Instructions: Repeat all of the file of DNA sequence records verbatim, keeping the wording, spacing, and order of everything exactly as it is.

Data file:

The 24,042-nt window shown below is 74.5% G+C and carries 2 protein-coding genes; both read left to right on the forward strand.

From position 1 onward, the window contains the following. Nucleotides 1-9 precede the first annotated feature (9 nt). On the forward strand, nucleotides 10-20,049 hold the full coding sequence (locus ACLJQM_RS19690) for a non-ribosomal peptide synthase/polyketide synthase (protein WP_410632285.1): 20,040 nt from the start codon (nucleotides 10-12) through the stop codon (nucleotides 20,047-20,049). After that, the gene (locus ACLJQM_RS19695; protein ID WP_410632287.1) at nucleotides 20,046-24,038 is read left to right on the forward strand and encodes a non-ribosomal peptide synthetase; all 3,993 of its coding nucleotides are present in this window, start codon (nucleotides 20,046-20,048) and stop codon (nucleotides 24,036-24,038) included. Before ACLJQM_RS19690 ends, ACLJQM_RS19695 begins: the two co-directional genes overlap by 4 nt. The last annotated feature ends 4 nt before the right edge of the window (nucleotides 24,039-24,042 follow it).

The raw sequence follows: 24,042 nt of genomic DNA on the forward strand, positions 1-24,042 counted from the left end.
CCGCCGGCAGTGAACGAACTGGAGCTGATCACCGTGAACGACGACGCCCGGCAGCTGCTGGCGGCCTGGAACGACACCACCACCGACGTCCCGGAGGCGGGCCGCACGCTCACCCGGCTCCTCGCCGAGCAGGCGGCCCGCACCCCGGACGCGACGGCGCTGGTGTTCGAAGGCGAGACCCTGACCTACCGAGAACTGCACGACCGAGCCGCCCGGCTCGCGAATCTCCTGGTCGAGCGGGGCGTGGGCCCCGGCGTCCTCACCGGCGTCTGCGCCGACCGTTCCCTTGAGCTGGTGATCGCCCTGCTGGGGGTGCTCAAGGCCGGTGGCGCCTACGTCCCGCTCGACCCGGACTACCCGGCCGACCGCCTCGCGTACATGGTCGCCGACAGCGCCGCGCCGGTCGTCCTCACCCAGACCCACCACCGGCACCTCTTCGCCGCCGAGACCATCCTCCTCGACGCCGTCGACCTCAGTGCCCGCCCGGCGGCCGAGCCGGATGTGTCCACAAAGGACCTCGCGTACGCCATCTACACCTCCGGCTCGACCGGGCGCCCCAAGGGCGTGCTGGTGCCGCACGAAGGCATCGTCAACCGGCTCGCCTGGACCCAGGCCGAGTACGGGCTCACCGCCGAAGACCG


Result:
The 24,042-nt window shown below is 74.5% G+C and carries 2 protein-coding genes; both read left to right on the forward strand.

From position 1 onward, the window contains the following. Nucleotides 1-9 precede the first annotated feature (9 nt). On the forward strand, nucleotides 10-20,049 hold the full coding sequence (locus ACLJQM_RS19690) for a non-ribosomal peptide synthase/polyketide synthase (protein WP_410632285.1): 20,040 nt from the start codon (nucleotides 10-12) through the stop codon (nucleotides 20,047-20,049). After that, the gene (locus ACLJQM_RS19695; protein ID WP_410632287.1) at nucleotides 20,046-24,038 is read left to right on the forward strand and encodes a non-ribosomal peptide synthetase; all 3,993 of its coding nucleotides are present in this window, start codon (nucleotides 20,046-20,048) and stop codon (nucleotides 24,036-24,038) included. Before ACLJQM_RS19690 ends, ACLJQM_RS19695 begins: the two co-directional genes overlap by 4 nt. The last annotated feature ends 4 nt before the right edge of the window (nucleotides 24,039-24,042 follow it).

The raw sequence follows: 24,042 nt of genomic DNA on the forward strand, positions 1-24,042 counted from the left end.
CCGCCGGCAGTGAACGAACTGGAGCTGATCACCGTGAACGACGACGCCCGGCAGCTGCTGGCGGCCTGGAACGACACCACCACCGACGTCCCGGAGGCGGGCCGCACGCTCACCCGGCTCCTCGCCGAGCAGGCGGCCCGCACCCCGGACGCGACGGCGCTGGTGTTCGAAGGCGAGACCCTGACCTACCGAGAACTGCACGACCGAGCCGCCCGGCTCGCGAATCTCCTGGTCGAGCGGGGCGTGGGCCCCGGCGTCCTCACCGGCGTCTGCGCCGACCGTTCCCTTGAGCTGGTGATCGCCCTGCTGGGGGTGCTCAAGGCCGGTGGCGCCTACGTCCCGCTCGACCCGGACTACCCGGCCGACCGCCTCGCGTACATGGTCGCCGACAGCGCCGCGCCGGTCGTCCTCACCCAGACCCACCACCGGCACCTCTTCGCCGCCGAGACCATCCTCCTCGACGCCGTCGACCTCAGTGCCCGCCCGGCGGCCGAGCCGGATGTGTCCACAAAGGACCTCGCGTACGCCATCTACACCTCCGGCTCGACCGGGCGCCCCAAGGGCGTGCTGGTGCCGCACGAAGGCATCGTCAACCGGCTCGCCTGGACCCAGGCCGAGTACGGGCTCACCGCCGAAGACCG